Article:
This Flu Season Hit Middle-aged People Harder than Children
This year’s flu season is rapidly winding down and is expected to end within the next 2 weeks or so, US health officials predicted last week.
It was a year much like the past few flu seasons, when the H3N2 virus was the most prevalent strain. That strain usually is hardest on the elderly and the very young.
But this flu season middle-aged people were more affected than children, said an epidemiologist with the US Centers for Disease Control and Prevention (CDC).
“We are not done yet, there’s still flu out there, but it is declining,” she said. “This is the 1st week that influenza A and B are both going down.”
The Y 2016-2017 season followed a typical course, she said. “We had a large wave of influenza H3N2 and then we had a smaller wave of influenza B at the end, not an uncommon pattern.”
However, the really young seemed to be less affected than in a typical H3N2 year, she said. “The hospitalization rates for 50- to 64-year-olds was higher than infants to 4-year-olds. We have not seen that before in an H3N2 year,” she said.
In a typical flu season, flu complications, including pneumonia send more than 200,000 Americans to the hospital. Death rates fluctuate annually, but have gone as high as 49,000 in a year, according to the CDC.
This season, 72 children died from flu complications, the CDC said. In a typical flu season, an estimated 100 US children die of complications from the disease.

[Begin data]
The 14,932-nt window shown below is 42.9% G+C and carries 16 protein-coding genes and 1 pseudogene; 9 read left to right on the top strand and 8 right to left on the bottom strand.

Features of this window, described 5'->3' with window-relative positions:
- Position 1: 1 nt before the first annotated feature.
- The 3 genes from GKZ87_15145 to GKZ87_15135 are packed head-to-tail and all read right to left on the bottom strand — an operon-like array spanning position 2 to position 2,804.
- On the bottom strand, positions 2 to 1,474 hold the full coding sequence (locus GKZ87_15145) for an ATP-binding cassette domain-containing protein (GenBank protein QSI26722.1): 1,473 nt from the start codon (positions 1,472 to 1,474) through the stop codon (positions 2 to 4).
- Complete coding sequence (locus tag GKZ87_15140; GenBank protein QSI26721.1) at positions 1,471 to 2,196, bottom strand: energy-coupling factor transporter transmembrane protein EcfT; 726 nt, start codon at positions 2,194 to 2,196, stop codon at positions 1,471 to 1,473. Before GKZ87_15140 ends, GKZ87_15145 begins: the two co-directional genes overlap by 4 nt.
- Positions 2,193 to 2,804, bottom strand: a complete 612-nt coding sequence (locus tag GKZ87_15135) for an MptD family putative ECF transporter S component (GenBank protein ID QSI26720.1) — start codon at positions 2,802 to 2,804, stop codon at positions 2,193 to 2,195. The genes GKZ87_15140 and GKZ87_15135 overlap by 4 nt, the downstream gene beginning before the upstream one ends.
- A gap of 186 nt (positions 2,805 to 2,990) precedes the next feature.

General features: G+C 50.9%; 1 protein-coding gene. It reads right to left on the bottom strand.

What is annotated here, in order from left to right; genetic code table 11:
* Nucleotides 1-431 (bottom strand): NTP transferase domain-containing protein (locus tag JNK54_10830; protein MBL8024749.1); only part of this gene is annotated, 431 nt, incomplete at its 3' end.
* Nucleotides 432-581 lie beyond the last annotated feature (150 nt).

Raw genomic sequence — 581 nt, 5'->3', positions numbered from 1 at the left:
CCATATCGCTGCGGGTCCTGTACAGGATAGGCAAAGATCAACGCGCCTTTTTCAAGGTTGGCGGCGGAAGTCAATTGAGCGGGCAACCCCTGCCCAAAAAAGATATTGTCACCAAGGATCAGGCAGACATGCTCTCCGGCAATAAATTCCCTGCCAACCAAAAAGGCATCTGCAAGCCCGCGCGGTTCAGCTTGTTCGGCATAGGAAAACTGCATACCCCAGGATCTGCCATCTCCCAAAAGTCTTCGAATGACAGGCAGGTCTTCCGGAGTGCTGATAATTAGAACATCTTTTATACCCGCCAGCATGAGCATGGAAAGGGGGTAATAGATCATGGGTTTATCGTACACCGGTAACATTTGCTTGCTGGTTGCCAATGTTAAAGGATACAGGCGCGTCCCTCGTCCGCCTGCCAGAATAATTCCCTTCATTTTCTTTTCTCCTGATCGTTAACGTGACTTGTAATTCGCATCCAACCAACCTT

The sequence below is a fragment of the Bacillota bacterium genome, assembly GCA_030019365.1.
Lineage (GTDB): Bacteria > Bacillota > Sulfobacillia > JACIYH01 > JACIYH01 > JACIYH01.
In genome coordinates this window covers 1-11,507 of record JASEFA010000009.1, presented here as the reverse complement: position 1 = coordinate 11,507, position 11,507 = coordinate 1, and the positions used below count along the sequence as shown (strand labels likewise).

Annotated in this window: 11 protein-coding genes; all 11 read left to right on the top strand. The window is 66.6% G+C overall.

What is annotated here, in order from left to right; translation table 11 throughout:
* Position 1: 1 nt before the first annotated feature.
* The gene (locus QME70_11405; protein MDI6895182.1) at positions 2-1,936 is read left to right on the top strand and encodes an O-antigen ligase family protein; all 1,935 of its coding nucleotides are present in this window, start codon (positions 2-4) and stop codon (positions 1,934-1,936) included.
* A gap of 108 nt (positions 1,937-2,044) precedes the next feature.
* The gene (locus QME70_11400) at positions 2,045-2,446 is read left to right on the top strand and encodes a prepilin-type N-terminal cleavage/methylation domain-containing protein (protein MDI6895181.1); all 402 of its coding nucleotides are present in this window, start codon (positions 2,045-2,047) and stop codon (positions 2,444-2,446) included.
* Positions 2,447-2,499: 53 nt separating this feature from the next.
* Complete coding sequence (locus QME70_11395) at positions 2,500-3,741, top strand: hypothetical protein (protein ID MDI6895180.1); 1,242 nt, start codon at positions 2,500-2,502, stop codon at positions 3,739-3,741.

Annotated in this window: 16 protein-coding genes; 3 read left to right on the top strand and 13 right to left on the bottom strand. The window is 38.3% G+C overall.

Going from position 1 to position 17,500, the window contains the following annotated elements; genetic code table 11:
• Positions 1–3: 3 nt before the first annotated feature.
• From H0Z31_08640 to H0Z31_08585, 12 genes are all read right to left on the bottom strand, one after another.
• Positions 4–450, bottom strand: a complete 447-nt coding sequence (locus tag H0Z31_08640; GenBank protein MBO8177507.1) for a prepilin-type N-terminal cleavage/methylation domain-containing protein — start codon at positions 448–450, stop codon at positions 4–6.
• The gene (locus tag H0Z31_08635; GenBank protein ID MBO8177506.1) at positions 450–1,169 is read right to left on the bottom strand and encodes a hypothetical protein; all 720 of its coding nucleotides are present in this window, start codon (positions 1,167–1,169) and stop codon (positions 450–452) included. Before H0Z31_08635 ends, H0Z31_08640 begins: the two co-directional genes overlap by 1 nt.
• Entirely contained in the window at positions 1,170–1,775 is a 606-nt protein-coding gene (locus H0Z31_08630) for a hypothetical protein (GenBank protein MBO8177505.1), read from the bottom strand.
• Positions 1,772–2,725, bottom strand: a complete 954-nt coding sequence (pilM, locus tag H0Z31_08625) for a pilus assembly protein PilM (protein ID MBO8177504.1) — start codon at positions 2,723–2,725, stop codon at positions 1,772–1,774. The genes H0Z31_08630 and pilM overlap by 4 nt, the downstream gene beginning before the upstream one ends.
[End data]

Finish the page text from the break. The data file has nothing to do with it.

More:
While this year’s vaccine was well-matched against the circulating strains, it was about 48% effective. That means those who were vaccinated had about a 50% chance of avoiding the flu.
“It is not as good as we would like, but for an H3N2 predominant year, that’s good,” she said.
Typically, the flu vaccine is between 50 to 60% effective, although the level of protection varies by the strain of the viruses. The vaccine is usually less effective against the H3N2 strain.
Although the flu season is all but over in the Northern Hemisphere, it is just ramping up in the Southern Hemisphere, so if you are traveling there it is a good idea to get vaccinated.
Next year’s vaccine is based on the flu strains now circulating in the Southern Hemisphere. It appears that the same H3N2 and B viruses that were seen this year will be the predominant strains next season. The only change to the Y 2017-18 vaccine is a tweak to the H1N1 component to take into account a genetic change in that virus.
Next season’s vaccine will become available in September, then “we start the cycle over again,” she said.
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